The musical artist Prince died on April 21, 2016, apparently without a will in place. If this turns out to be true, the handling of his estate, including its valuation, will be administered by a Minnesota probate court. Minnesota statutes and federal tax code will dictate who gets what and at what cost. Prince's estate will have to foot a potentially huge tax bill. An article in Billboard cited a conservative estimate of the value of estate’s assets at $250 million.
The intellectual property valuation associated with a world-famous artist such as Prince is a daunting task. Below, Scott Weingust, a Managing Director and leader of Stout's Intellectual Property Valuation practice provides us with insights as to the steps involved in such a valuation process.
The most valuable intellectual property (IP) assets that are likely to be found in Prince’s estate include his rights to publicity, copyrighted music and other works of art, and potentially various trademarks representing his name and likeness (the Prince IP Portfolio). In fact, given his prolific music career and high profile as a celebrity, it is likely that Prince’s IP assets make up the lion’s share of the value of his entire estate. Given that there may be significant estate tax issues associated with the Prince IP Portfolio, the valuation of the portfolio will be closely scrutinized by the IRS and the ultimate heirs to Prince’s estate. Given these circumstances, it is worth noting some of the key IP valuation issues that will be considered by the IRS and others who have an interest in Prince’s estate.
For one, simply the identification of all of the relevant IP assets that make up the Prince IP Portfolio will likely be a challenging exercise, although one that will be integral to perform a reliable valuation. Certainly, to the extent it is true, the fact that Prince reportedly does not have a will that might have listed at least some of these assets will make it more difficult to develop a comprehensive inventory of the relevant IP assets.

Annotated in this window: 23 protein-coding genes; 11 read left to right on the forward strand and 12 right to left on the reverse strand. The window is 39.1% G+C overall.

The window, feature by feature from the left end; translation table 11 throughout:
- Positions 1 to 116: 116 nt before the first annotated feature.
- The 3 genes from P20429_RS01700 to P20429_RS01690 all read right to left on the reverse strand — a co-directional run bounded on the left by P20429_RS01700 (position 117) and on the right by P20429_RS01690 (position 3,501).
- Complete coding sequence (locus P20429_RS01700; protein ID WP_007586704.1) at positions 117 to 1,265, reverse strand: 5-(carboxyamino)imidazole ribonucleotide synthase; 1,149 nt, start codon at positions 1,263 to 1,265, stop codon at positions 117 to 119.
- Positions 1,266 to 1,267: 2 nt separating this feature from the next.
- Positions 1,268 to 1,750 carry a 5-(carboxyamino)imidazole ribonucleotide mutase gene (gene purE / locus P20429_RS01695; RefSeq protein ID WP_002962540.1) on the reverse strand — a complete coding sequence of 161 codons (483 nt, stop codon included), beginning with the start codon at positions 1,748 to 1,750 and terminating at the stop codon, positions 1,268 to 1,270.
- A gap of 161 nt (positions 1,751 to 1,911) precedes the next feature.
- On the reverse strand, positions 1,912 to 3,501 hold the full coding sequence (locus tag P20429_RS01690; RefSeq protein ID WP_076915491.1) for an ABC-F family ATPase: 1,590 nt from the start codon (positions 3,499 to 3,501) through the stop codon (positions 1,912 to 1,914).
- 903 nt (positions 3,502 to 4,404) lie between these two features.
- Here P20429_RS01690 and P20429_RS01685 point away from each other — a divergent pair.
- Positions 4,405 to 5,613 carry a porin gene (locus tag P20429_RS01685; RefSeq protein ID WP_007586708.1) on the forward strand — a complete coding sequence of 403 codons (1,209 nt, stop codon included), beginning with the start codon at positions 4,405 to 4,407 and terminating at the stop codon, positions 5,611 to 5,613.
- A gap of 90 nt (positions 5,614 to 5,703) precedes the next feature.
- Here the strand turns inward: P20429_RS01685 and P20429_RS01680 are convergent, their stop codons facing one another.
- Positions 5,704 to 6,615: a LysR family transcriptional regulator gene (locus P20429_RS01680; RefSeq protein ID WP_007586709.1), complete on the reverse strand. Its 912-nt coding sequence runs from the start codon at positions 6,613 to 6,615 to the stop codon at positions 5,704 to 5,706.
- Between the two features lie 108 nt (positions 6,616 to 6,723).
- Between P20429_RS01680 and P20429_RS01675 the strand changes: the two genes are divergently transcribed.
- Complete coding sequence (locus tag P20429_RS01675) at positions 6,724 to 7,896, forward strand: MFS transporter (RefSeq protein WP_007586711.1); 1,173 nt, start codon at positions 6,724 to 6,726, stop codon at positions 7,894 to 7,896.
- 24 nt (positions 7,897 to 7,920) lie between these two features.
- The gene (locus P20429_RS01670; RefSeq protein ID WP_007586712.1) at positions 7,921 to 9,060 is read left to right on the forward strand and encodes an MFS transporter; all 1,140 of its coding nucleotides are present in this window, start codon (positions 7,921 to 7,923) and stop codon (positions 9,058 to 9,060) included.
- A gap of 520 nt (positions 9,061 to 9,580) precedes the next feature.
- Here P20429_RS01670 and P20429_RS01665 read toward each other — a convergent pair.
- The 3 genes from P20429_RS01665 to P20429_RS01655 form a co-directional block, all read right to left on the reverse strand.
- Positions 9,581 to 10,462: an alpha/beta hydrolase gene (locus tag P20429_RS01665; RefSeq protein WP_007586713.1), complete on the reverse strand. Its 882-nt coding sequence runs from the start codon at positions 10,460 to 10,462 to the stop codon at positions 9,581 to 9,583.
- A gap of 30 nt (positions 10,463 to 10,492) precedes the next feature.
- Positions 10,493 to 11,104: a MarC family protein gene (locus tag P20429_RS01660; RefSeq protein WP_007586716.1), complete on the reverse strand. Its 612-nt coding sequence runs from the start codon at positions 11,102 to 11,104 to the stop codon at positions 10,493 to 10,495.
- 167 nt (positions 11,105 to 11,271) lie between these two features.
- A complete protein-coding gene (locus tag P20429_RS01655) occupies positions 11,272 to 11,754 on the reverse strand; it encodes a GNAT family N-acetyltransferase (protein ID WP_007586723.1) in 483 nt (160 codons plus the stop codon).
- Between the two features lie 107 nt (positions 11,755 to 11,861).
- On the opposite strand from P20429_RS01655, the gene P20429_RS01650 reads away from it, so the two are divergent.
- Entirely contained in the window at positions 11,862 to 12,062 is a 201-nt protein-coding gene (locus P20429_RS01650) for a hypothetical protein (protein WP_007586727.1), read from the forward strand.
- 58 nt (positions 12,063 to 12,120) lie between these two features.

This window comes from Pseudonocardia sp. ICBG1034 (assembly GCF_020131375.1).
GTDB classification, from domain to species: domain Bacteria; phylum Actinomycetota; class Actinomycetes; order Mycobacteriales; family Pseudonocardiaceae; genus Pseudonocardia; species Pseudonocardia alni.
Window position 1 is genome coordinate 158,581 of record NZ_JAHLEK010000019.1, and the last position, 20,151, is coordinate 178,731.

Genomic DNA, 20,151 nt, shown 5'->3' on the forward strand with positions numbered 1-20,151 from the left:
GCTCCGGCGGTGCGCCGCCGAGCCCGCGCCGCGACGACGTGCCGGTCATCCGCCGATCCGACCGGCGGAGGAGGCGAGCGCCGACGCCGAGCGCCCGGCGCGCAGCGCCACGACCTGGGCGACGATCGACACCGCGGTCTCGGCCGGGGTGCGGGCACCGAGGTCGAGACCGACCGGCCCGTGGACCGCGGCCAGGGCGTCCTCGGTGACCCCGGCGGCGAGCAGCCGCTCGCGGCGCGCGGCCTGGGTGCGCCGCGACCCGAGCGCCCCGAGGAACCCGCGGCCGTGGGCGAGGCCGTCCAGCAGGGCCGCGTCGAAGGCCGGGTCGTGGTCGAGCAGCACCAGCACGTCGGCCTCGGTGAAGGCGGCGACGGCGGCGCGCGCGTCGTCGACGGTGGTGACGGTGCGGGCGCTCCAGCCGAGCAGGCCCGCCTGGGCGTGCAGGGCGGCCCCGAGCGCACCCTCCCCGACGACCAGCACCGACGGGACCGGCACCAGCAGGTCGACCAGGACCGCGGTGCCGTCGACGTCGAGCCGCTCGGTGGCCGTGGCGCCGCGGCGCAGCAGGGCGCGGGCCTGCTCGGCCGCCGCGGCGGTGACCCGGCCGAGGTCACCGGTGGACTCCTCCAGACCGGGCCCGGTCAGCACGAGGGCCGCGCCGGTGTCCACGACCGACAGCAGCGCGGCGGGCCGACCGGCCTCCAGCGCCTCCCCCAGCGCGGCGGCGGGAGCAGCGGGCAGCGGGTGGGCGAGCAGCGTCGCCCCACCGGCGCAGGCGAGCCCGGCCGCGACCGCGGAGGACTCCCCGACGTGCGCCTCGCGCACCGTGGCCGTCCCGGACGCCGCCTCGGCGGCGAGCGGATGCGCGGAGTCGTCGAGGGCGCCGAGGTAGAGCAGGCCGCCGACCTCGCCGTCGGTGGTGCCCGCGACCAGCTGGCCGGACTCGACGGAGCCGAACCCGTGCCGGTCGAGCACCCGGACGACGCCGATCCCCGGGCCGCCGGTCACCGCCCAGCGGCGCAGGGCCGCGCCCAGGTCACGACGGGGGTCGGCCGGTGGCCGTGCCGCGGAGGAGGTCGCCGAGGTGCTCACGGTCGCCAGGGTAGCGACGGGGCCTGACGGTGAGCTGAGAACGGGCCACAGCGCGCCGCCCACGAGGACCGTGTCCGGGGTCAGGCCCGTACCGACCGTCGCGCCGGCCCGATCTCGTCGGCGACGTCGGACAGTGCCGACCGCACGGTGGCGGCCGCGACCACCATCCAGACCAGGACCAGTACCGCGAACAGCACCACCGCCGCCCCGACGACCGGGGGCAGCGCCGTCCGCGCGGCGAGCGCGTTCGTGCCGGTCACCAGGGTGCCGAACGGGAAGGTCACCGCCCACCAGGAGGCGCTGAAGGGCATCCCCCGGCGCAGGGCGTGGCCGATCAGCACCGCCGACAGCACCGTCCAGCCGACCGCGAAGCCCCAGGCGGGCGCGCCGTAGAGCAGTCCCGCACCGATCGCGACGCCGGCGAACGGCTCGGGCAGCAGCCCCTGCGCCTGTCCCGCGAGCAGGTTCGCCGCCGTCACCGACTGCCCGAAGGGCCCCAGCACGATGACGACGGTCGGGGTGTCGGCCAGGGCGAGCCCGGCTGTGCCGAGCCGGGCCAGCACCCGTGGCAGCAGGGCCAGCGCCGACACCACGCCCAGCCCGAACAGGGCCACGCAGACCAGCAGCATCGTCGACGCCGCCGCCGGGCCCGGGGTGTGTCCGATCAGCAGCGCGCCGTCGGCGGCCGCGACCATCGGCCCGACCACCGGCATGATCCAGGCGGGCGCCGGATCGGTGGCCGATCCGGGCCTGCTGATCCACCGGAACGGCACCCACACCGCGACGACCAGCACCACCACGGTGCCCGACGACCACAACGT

Second, while some artists are able to maintain ownership of the IP rights associated with their music and other works of art, many sell or otherwise lose control of all or a portion of such rights for various reasons. Certainly, the nature of the legal ownership of the assets in the Prince IP Portfolio will directly affect its value. For example, as previously reported by Forbes, after miscalculating the value of certain publishing rights owned by Michael Jackson’s estate upon his death, the IRS increased its tax demand by $29 million.
A third key valuation issue relates to the challenge of determining an accurate value of Prince’s name and likeness. The value of such intangible assets is typically a function of the estate’s ability to generate future income from the relevant celebrity’s name and likeness (i.e., the use of an Income Approach to determine value). In addition, to the extent such information is available, a valuation analyst will also typically consider the value of the same assets determined for other similarly popular artists or performers (i.e., the use of a Market Approach to determine value). The value of a celebrity’s name and likeness is a challenging question to answer and, even among professional appraisers, such valuations may vary widely. Given the similarities between the two as long time popular music stars, the value of Michael Jackson’s name and likeness may provide insights into the value of these assets as part of the Prince IP Portfolio. However, illustrative of the challenges in valuing such assets, it was reported that Michael Jackson’s estate valued his name and likeness at only $2,105 compared to the IRS’s valuation of $434 million. Notably, the dispute over the value of Jackson’s name and likeness was the first time ever that the IRS had pursued estates taxes related to such assets.
IP valuation is difficult, and the valuation of the Prince IP Portfolio is likely to be fraught with differences of opinion between the IRS and Prince’s heirs given the potentially huge tax bill at stake. Careful and complete due diligence and analysis associated with the three issues discussed above, likely along with many others, will be key in developing an IP valuation that is reasonable and reliable for addressing estate tax issues.